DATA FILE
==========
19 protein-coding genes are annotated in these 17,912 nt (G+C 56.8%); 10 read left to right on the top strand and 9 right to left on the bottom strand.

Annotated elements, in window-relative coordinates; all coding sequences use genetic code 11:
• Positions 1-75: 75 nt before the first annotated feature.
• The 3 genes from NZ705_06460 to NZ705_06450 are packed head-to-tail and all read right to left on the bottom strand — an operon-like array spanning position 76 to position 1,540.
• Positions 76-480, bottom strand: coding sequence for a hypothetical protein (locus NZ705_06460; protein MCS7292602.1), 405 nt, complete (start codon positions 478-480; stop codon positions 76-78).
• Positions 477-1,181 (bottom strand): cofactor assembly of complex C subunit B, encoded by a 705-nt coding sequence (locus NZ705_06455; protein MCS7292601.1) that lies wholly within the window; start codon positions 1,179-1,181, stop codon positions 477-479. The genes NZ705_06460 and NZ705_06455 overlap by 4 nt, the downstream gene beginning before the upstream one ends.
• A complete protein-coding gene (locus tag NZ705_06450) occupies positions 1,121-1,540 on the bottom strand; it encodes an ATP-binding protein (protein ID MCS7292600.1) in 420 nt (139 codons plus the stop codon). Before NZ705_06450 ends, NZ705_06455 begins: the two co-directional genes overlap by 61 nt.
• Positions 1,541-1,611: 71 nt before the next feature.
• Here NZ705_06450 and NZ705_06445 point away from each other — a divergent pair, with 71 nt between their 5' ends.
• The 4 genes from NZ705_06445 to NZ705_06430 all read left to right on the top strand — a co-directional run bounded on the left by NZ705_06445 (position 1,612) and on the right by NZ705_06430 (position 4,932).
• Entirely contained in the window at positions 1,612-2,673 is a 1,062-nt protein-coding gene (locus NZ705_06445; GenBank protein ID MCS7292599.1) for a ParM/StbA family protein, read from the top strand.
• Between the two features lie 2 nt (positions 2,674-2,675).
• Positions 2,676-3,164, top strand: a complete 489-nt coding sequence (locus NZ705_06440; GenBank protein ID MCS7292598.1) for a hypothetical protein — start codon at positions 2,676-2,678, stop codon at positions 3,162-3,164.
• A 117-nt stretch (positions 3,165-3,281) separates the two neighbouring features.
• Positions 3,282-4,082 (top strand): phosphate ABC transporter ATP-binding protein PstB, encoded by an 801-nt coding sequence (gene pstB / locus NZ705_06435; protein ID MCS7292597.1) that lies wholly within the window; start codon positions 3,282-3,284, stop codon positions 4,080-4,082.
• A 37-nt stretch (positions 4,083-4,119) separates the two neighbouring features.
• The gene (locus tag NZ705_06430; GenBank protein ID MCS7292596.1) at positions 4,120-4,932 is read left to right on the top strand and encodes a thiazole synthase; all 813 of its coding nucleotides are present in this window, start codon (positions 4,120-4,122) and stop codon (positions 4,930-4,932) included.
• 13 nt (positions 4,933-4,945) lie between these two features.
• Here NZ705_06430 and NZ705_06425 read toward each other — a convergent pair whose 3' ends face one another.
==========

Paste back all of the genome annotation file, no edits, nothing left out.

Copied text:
19 protein-coding genes are annotated in these 17,912 nt (G+C 56.8%); 10 read left to right on the top strand and 9 right to left on the bottom strand.

Annotated elements, in window-relative coordinates; all coding sequences use genetic code 11:
• Positions 1-75: 75 nt before the first annotated feature.
• The 3 genes from NZ705_06460 to NZ705_06450 are packed head-to-tail and all read right to left on the bottom strand — an operon-like array spanning position 76 to position 1,540.
• Positions 76-480, bottom strand: coding sequence for a hypothetical protein (locus NZ705_06460; protein MCS7292602.1), 405 nt, complete (start codon positions 478-480; stop codon positions 76-78).
• Positions 477-1,181 (bottom strand): cofactor assembly of complex C subunit B, encoded by a 705-nt coding sequence (locus NZ705_06455; protein MCS7292601.1) that lies wholly within the window; start codon positions 1,179-1,181, stop codon positions 477-479. The genes NZ705_06460 and NZ705_06455 overlap by 4 nt, the downstream gene beginning before the upstream one ends.
• A complete protein-coding gene (locus tag NZ705_06450) occupies positions 1,121-1,540 on the bottom strand; it encodes an ATP-binding protein (protein ID MCS7292600.1) in 420 nt (139 codons plus the stop codon). Before NZ705_06450 ends, NZ705_06455 begins: the two co-directional genes overlap by 61 nt.
• Positions 1,541-1,611: 71 nt before the next feature.
• Here NZ705_06450 and NZ705_06445 point away from each other — a divergent pair, with 71 nt between their 5' ends.
• The 4 genes from NZ705_06445 to NZ705_06430 all read left to right on the top strand — a co-directional run bounded on the left by NZ705_06445 (position 1,612) and on the right by NZ705_06430 (position 4,932).
• Entirely contained in the window at positions 1,612-2,673 is a 1,062-nt protein-coding gene (locus NZ705_06445; GenBank protein ID MCS7292599.1) for a ParM/StbA family protein, read from the top strand.
• Between the two features lie 2 nt (positions 2,674-2,675).
• Positions 2,676-3,164, top strand: a complete 489-nt coding sequence (locus NZ705_06440; GenBank protein ID MCS7292598.1) for a hypothetical protein — start codon at positions 2,676-2,678, stop codon at positions 3,162-3,164.
• A 117-nt stretch (positions 3,165-3,281) separates the two neighbouring features.
• Positions 3,282-4,082 (top strand): phosphate ABC transporter ATP-binding protein PstB, encoded by an 801-nt coding sequence (gene pstB / locus NZ705_06435; protein ID MCS7292597.1) that lies wholly within the window; start codon positions 3,282-3,284, stop codon positions 4,080-4,082.
• A 37-nt stretch (positions 4,083-4,119) separates the two neighbouring features.
• The gene (locus tag NZ705_06430; GenBank protein ID MCS7292596.1) at positions 4,120-4,932 is read left to right on the top strand and encodes a thiazole synthase; all 813 of its coding nucleotides are present in this window, start codon (positions 4,120-4,122) and stop codon (positions 4,930-4,932) included.
• 13 nt (positions 4,933-4,945) lie between these two features.
• Here NZ705_06430 and NZ705_06425 read toward each other — a convergent pair whose 3' ends face one another.